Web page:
Occasionally one sees something involving Aruba or Curacao off the the coast of Venezuela, two of the three 'ABC islands' of what used to be popularly called the Dutch Antilles (the 'B' in ABC refers to the island of Bonaire).
In the 1950s the Dutch grouped their six island colonies in the Caribbean into a political and administrative unit called the Netherland Antilles: the three ABC islands plus Saint Maarten (shared with France), Saba and Saint Eustache. This remained unchanged until ca. 1986 when Aruba became independent but with a continuing defence and political/monarchial relationship as one of three countries (along with the Netherlands and the Netherland Antilles) of the Kingdom of the Netherlands.
The other five islands have since continued as the Netherland Antilles. Curacao and Saint Maarten are now headed toward the same status and relationship as Aruba while the remaining three islands will in future have the status of provinces of the Netherlands.
Both Curacao and Aruba, being in the southern Caribbean just off the coast of South America, are generally more expensive destinations for Canadians (and some Americans) to reach than the vacation resorts of the eastern and western Caribbean. That has not apparently affected Aruba's development as a major resort location or its attractiveness as a place for second (vacation) homes for Europeans and Amercians. Houses that are near the beach but far from being mansions start at $500,000 (U.S.) while a modest non-beach front property in Curacao can run $100,000+ (U.S.). American currency is widely accepted as well as being used to denominate prices on both islands.
The resorts in Aruba (far more numerous than on Curacao which is not blessed with as much sandy beach) ) are located on what we thought were attractive beaches and come in three categories: high rise, low rise and 'time shares'. They are concentrated near Oranjestad along the Palm, Eagle and Machebo beaches.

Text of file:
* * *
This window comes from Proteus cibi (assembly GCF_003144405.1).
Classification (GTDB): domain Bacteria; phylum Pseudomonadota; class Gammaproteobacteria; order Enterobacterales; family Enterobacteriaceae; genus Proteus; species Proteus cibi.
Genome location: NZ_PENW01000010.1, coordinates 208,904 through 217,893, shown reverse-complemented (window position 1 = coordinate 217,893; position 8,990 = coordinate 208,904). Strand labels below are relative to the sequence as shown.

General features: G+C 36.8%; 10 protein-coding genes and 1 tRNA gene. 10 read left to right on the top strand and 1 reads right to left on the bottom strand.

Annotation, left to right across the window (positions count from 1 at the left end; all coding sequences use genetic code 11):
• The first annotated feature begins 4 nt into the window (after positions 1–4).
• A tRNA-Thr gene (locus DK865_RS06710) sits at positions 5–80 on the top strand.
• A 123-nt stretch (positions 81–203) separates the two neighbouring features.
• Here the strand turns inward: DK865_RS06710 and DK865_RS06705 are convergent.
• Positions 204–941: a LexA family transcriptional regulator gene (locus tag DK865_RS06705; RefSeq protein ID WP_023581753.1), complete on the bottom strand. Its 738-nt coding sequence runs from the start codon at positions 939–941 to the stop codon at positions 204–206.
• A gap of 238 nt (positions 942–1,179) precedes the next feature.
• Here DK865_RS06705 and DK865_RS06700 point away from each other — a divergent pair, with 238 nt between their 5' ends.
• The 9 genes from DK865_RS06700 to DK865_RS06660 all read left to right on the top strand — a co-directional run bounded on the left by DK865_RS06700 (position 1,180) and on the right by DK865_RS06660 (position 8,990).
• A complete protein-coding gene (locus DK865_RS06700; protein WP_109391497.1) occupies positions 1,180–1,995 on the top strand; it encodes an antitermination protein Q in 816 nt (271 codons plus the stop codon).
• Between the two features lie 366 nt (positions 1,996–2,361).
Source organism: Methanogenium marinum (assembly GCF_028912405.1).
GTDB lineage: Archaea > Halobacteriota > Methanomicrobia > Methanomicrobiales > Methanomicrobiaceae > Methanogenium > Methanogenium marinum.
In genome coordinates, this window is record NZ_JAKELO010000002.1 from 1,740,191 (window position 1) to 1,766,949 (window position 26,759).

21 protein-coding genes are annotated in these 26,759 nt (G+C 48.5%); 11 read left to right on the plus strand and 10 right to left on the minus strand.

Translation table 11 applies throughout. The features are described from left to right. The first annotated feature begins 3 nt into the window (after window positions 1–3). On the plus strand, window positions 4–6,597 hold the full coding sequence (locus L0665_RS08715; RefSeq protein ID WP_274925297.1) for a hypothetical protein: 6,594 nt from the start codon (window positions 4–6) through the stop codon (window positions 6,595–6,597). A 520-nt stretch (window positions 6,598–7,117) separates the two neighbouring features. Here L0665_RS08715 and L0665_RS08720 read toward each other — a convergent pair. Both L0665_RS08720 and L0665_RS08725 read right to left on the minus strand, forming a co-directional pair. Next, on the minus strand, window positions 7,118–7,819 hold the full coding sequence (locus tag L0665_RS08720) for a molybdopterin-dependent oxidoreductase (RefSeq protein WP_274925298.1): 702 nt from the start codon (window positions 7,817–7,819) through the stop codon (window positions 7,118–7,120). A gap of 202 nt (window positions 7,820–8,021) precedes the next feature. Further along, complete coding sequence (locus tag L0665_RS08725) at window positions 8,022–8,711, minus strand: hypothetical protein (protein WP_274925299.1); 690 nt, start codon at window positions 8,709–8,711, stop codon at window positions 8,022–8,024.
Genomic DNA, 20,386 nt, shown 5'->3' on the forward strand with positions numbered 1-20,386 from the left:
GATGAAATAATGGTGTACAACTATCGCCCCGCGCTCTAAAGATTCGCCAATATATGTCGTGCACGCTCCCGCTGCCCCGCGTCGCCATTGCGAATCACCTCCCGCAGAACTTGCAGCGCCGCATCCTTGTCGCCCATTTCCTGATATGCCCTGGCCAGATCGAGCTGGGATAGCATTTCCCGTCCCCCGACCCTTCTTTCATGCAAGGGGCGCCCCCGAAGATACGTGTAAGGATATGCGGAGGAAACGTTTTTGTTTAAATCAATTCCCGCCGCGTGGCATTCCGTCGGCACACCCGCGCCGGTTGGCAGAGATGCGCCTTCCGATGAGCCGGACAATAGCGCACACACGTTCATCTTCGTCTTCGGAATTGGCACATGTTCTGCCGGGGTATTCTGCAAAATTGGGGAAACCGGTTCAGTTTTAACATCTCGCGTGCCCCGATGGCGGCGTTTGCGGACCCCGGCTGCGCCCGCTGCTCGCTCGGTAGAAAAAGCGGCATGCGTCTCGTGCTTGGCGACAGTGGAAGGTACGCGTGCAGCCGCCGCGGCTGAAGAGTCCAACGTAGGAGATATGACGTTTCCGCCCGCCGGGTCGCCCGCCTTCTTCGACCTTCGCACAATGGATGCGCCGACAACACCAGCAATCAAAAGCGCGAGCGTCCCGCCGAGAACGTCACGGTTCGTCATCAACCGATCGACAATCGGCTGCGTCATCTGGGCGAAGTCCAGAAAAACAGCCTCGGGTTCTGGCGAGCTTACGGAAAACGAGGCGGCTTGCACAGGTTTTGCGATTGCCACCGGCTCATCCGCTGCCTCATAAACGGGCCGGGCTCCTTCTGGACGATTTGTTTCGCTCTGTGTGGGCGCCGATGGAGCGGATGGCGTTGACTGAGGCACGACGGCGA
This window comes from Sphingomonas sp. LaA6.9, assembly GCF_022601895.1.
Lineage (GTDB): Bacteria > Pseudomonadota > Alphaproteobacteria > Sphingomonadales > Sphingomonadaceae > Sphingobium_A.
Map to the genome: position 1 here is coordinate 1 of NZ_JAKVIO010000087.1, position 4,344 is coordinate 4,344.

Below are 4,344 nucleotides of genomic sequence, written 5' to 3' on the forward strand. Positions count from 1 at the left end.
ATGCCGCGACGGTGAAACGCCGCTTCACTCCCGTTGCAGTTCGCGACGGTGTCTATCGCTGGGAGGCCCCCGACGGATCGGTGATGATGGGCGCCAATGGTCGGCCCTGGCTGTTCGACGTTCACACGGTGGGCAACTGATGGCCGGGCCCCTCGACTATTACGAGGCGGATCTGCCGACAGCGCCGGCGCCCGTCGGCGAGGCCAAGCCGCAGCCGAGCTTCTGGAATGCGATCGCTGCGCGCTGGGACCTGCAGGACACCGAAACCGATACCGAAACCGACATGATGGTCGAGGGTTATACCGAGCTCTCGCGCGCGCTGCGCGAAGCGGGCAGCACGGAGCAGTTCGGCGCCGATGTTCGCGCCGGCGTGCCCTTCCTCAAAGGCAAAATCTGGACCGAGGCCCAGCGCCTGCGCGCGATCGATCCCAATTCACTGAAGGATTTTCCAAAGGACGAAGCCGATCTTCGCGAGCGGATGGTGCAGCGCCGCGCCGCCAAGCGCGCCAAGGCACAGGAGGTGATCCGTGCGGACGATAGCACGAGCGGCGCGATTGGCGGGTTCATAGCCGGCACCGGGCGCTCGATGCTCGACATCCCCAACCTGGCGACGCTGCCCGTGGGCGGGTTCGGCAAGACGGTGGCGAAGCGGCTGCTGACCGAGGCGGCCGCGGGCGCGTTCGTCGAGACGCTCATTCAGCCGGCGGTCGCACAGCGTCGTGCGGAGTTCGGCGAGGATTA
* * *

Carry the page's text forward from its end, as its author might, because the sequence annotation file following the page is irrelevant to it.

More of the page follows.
The American hotel chains are well represented as are an assortment of less expensive but far from cheap choices. Indeed, one of the newest competitors for the punters' dollars is the Riu. In size, ugliness and similarity of appearance, it reminds one of the much advertised Paradise Island resort near the harbour in Nassau, Bahamas. Curacao has not achieved the resort cachet of Aruba but it does have vacation hotels both in and out of the capital of Willemstad.
The house colours on the islands (especially Curacao) are cheerfully bright in what has come to be regarded as typical Dutch colonial style. Indeed we saw similar colours in an older historic area of original Dutch settlement in Cape Town, South Africa. The countryside on both Aruba and Curacao tends to be arid with cactus and scrub vegetation. Both islands are volcanic in origin.
The islands have an interesting mix of languages and peoples. Curacao lies 35 miles north of Venezuela and is 37 miles long and 7 miles wide at its widest point with a population of 170,000+. It seems to us inferior to Aruba only in being less well known in North America. By comparison Aruba, which we liked somewhat less than Curacao, is 21 miles long and 6 miles wide with a population less than the province of Prince Edward island at 100,000 or so.
In terms of things to do and to visit that don't involve merely a beach, Curacao is the superior destination. Both islands have international airports with direct flights to Europe and North America -- including directly to and from Canada via the odd 'vacation' air carrier.
Tourist safety, in spite of one Aruba case wildly over-publicized in the U.S. by CNN, is not an issue. The Dutch government maintains troops in the islands while in Curacao the Americans have a base from which they try to act against the drug trade originating from South America which apparently tries to move its products via airport smuggling on these islands. The U.S. presence is also directed, one Curacaon told me, at gathering intelligence on Hugo Chavez's regime in Venezuela which lies to the south of the island.
Based on my experience of Caribbean destinations both Aruba and Curacao are different enough destinations from those in the Caribbean that predominate with Canadians to be at least moderately more interesting. Based on the same shared experience Pat agrees that there is more to see.
Depending on whether one's only travel objective is to bake in the sun without regard to the location of the beach, either island might be considered an alternative to the more usual if their greater distance and comparatively higher cost are not a deterrent. Pat agrees again but notes that she still prefers the Canary Islands to any she has visited.